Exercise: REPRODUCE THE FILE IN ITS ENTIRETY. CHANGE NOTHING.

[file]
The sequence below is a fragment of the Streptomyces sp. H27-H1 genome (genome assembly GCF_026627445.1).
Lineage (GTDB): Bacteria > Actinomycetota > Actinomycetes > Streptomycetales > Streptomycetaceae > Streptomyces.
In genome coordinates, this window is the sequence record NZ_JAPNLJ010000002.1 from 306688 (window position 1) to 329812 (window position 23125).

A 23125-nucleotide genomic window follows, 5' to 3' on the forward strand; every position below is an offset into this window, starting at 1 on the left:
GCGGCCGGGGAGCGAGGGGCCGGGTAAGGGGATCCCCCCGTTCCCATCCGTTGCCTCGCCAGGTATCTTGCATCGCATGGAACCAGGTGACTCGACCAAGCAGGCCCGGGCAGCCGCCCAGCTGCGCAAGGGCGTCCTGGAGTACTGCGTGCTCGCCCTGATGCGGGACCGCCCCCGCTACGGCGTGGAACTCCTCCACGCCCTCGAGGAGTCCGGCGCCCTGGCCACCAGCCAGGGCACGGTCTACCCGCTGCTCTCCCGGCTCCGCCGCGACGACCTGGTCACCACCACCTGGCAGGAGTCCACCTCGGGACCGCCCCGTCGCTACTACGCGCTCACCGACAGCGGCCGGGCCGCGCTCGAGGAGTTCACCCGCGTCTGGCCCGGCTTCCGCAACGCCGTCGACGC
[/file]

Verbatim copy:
The sequence below is a fragment of the Streptomyces sp. H27-H1 genome (genome assembly GCF_026627445.1).
Lineage (GTDB): Bacteria > Actinomycetota > Actinomycetes > Streptomycetales > Streptomycetaceae > Streptomyces.
In genome coordinates, this window is the sequence record NZ_JAPNLJ010000002.1 from 306688 (window position 1) to 329812 (window position 23125).

A 23125-nucleotide genomic window follows, 5' to 3' on the forward strand; every position below is an offset into this window, starting at 1 on the left:
GCGGCCGGGGAGCGAGGGGCCGGGTAAGGGGATCCCCCCGTTCCCATCCGTTGCCTCGCCAGGTATCTTGCATCGCATGGAACCAGGTGACTCGACCAAGCAGGCCCGGGCAGCCGCCCAGCTGCGCAAGGGCGTCCTGGAGTACTGCGTGCTCGCCCTGATGCGGGACCGCCCCCGCTACGGCGTGGAACTCCTCCACGCCCTCGAGGAGTCCGGCGCCCTGGCCACCAGCCAGGGCACGGTCTACCCGCTGCTCTCCCGGCTCCGCCGCGACGACCTGGTCACCACCACCTGGCAGGAGTCCACCTCGGGACCGCCCCGTCGCTACTACGCGCTCACCGACAGCGGCCGGGCCGCGCTCGAGGAGTTCACCCGCGTCTGGCCCGGCTTCCGCAACGCCGTCGACGC